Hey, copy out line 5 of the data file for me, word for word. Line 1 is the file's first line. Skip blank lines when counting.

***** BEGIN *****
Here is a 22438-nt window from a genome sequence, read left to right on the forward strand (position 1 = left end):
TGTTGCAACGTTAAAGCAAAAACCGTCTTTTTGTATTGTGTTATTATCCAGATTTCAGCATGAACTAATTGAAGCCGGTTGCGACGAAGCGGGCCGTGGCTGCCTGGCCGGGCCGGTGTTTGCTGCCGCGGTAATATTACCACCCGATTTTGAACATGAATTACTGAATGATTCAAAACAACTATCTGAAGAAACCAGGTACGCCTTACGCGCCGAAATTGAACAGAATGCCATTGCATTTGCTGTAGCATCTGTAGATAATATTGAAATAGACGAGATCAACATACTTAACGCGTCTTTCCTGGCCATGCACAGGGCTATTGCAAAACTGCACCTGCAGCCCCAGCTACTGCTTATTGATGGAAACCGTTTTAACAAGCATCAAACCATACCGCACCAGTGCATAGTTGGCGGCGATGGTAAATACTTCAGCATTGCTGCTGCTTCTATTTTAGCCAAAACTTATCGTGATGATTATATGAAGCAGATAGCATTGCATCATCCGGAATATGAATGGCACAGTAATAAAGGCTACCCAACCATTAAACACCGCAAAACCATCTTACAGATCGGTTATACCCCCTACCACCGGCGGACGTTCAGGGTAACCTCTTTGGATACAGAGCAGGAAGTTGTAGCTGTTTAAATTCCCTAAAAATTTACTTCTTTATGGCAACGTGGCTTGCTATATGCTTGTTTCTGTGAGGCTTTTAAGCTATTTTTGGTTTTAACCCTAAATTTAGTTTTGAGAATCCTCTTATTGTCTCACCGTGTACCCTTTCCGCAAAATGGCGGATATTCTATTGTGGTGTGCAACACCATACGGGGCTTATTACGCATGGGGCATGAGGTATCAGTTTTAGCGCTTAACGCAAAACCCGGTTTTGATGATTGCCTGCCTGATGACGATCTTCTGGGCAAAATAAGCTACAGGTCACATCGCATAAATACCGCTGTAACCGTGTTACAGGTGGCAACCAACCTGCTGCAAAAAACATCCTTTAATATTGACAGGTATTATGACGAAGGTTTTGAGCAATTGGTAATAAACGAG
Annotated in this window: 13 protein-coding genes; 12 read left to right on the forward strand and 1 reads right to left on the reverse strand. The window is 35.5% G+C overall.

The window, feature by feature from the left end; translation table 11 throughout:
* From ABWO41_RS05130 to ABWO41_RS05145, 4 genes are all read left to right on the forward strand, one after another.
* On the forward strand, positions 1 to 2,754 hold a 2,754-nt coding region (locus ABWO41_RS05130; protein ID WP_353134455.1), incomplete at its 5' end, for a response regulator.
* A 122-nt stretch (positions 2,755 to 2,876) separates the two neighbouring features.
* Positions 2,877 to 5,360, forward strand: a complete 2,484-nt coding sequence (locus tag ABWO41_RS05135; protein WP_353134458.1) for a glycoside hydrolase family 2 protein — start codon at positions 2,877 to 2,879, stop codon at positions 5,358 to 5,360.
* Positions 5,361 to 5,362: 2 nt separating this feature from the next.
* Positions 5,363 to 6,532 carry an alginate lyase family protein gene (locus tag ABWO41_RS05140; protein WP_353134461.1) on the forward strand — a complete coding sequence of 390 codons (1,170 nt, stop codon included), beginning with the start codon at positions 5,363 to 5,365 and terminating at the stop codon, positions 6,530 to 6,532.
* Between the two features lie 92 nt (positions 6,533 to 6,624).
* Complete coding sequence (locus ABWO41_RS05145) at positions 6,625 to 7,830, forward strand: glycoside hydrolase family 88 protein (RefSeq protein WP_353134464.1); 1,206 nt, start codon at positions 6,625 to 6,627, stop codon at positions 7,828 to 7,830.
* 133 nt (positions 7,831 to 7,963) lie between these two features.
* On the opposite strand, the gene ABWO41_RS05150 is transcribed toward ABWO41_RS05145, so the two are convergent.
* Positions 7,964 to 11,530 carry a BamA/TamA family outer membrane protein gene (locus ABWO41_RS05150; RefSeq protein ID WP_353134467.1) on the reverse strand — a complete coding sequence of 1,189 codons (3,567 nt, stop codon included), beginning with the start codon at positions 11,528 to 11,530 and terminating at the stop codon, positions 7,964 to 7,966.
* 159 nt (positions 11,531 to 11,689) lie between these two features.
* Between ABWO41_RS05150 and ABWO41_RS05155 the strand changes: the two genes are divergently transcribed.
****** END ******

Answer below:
* From ABWO41_RS05130 to ABWO41_RS05145, 4 genes are all read left to right on the forward strand, one after another.